The primary obstacle to reaching a cease-fire in Gaza, of course, is that neither Hamas nor the Israeli government seems particularly interested in one.
The last cease-fire the Israeli government agreed to didn’t stop the rockets, and now public opinion seems dead-set against any cease-fire deal short of complete destruction of Hamas’ tunnels and an end to rocket fire.
Meanwhile, Hamas leader Khaled Meshal—currently in Qatar, far from the carnage—says he won’t agree to any cease-fire without an end to the Israeli blockade of Gaza, an opening of the Egyptian border, and the release of Hamas prisoners.
Previous outbreaks of war in Gaza—in 2008 and 2012—have ended with both sides being able to find some cause to declare “victory,” even if most underlying issues remained unaddressed. Given the conditions both sides have established for victory this time, that seems like it will be more difficult to achieve.
Plus, as the Christian Science Monitor’s Howard LaFranchi points out, recent political shifts in the Middle East make things much more difficult this time around.* In 2012 Mohamed Morsi’s Muslim Brotherhood government in Egypt was there to mediate. But Egypt’s current leaders, having destroyed the Strip’s smuggling tunnels and kept the border tightly closed throughout this crisis, have little credibility with Hamas. Hamas’ strategy, this time around, may be aimed as much at securing concessions from Egypt as from Israel.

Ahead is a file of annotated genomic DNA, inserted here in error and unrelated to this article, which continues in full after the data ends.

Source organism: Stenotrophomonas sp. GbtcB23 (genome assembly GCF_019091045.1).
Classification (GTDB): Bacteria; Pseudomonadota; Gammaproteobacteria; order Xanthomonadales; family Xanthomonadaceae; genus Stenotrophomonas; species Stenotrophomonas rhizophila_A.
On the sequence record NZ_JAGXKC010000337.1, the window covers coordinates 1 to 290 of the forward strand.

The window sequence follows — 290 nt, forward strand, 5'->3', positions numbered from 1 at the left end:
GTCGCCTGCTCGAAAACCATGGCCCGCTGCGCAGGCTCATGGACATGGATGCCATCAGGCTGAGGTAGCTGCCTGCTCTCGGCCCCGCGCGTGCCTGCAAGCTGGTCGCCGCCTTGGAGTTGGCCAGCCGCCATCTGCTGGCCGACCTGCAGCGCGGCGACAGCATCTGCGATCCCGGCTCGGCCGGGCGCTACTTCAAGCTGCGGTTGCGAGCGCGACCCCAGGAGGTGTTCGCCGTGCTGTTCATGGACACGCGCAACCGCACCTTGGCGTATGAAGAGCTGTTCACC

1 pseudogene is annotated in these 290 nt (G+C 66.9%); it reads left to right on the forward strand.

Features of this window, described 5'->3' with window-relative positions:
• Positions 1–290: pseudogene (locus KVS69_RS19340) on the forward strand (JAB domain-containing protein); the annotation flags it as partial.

Diplomatically ambitious Qatar, meanwhile, has a lot more credibility with Hamas, as does Turkey, but Israel has made clear it’s only interested in mediation from Egypt.
And thanks to tensions left over from the Arab Spring, Egypt’s government is not on great terms with what Foreign Minister Sameh Shukri called the “Hamas-Qatar-Turkey axis.”
So as John Kerry shuttles around a region where nobody appears particularly interested in talking with him, it’s beginning to seem like getting all these potential mediators on the same page may be necessary before there’s any chance of getting the two sides actually fighting to back off.
A deal acceptable to Hamas would presumably have to include some compromise from Egypt on the border and an aid package from its allies in the region. Whether Israel would agree to such a deal is probably contingent on when Israel feels it can declare its “tunnels project” completed. In any event, there’s a long way to go and despite the grim scenes today, both Israel and Hamas seem content to keep this going for a few more days.
Back in 2012, when a deal was finally reached ending eight days of violence and, in that instance, forestalling an Israeli ground invasion, the New York Times noted that “neither Israel nor Hamas was represented in the final talks or the announcement, leaving it in the hands of a singular partnership between their proxies, the United States and Egypt.”
This time around, when the bloodshed does eventually end, I won’t be surprised if it’s representatives of Egypt, Qatar, and Turkey we see shaking hands, with John Kerry somewhere in the background, and Israel and Hamas nowhere to be seen.
*Correction, July 25, 2014: This post originally misidentified Christian Science Monitor reporter Howard LaFranchi as Christian LaFranchi.